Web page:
In the complex world of business, disputes are not uncommon. Business owners must understand the concept of business torts to protect their interests and navigate legal waters effectively.
A business tort, often called an economic tort, is a wrongful act against a business entity that causes economic harm. Unlike criminal offenses, which the state prosecutes, business torts are civil wrongs where the injured party can seek compensation or remedy in court.
Types of Business Torts
Business owners should be aware of several types of business torts. These include:
- Tortious interference: Tortious interference occurs when a third party deliberately disrupts or interferes with a business relationship or contract. For instance, if a competitor maliciously spreads false information about your products, causing your clients to terminate their contracts, this is a tortious interference.
- Fraudulent misrepresentation: Fraudulent misrepresentation involves intentionally deceiving another party to gain a business advantage. This could include false statements about a product’s features to boost sales. If a software company falsely claims its software can perform certain functions, leading customers to purchase it based on these claims, this constitutes fraudulent misrepresentation.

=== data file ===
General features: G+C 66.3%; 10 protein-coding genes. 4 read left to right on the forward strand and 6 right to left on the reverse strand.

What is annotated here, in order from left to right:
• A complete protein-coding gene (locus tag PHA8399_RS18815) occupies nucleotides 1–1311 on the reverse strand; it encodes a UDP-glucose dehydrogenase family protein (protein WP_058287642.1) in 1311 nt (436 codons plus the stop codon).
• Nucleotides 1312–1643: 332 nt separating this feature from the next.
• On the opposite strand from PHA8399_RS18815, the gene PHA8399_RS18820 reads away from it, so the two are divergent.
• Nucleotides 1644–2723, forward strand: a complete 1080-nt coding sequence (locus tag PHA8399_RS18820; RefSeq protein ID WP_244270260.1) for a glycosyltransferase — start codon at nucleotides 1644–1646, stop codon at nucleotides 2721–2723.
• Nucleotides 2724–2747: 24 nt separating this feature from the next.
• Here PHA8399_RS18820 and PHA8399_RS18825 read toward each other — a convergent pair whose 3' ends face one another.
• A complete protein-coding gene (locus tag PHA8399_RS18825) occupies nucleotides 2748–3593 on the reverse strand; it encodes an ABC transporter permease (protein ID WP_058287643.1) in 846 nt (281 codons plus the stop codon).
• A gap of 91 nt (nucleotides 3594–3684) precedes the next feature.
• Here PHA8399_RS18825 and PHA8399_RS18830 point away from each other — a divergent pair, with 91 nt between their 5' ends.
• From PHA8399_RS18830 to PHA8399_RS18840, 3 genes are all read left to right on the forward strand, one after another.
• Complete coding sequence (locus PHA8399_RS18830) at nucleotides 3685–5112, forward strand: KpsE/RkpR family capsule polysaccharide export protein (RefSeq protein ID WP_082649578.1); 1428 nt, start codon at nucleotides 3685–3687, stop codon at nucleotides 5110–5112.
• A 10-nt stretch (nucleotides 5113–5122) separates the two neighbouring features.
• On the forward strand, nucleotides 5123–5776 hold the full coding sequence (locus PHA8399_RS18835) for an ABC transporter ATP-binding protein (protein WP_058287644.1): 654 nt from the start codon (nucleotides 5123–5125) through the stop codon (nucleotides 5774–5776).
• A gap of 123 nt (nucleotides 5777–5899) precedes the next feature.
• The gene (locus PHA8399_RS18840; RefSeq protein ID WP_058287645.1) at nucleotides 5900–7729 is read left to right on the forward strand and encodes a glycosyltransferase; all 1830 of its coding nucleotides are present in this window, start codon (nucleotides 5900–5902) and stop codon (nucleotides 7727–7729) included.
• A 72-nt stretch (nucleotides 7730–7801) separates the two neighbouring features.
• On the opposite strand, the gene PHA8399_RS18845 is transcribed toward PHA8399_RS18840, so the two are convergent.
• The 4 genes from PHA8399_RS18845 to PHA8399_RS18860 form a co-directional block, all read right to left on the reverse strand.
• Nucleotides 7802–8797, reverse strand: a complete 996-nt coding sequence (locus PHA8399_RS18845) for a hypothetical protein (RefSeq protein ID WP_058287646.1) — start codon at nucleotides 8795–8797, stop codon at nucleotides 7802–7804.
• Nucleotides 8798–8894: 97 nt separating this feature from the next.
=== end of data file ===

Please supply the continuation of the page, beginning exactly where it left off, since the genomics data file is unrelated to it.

- Unfair competition: Unfair competition includes a range of deceptive or unethical practices that harm a competitor’s business or mislead consumers. One example is trademark infringement, where a business uses a logo or name similar to a well-known brand to confuse consumers and steal market share.
- Breach of fiduciary duty: Fiduciary duty refers to the legal obligation to act in the best interest of another party. In a business setting, this could be a director’s duty towards the company. If a director acts in their interest to the company’s detriment, it can be considered a breach of fiduciary duty.
Remedies Available to Business Owners
If your business has been a victim of a business tort, various legal remedies are available. These include:
- Damages: The most common remedy is financial compensation, also known as damages. This is intended to restore the injured party to their position if the tort had not occurred.
- Injunctions: In some cases, the court may issue an injunction, ordering the offending party to stop the wrongful activity.
- Disgorgement of profits: In unfair competition, the court may order the defendant to give up profits earned through the wrongful conduct.
- Constructive trust: In a breach of fiduciary duty, the court may impose a constructive trust on any profits made by the defendant, effectively transferring those profits to the plaintiff.
Our Philadelphia Business Attorneys at Sidkoff, Pincus & Green P.C. Will Help You Protect Your Business
Understanding and navigating business torts can be complex, but you do not have to do it alone. We practice business law at Sidkoff, Pincus & Green P.C. and have years of experience handling tort cases. Speak with our Philadelphia business attorneys about how we can help you. Contact us online or call us at 215-574-0600 to schedule a consultation. Located in Philadelphia, we serve clients in Pennsylvania and New Jersey.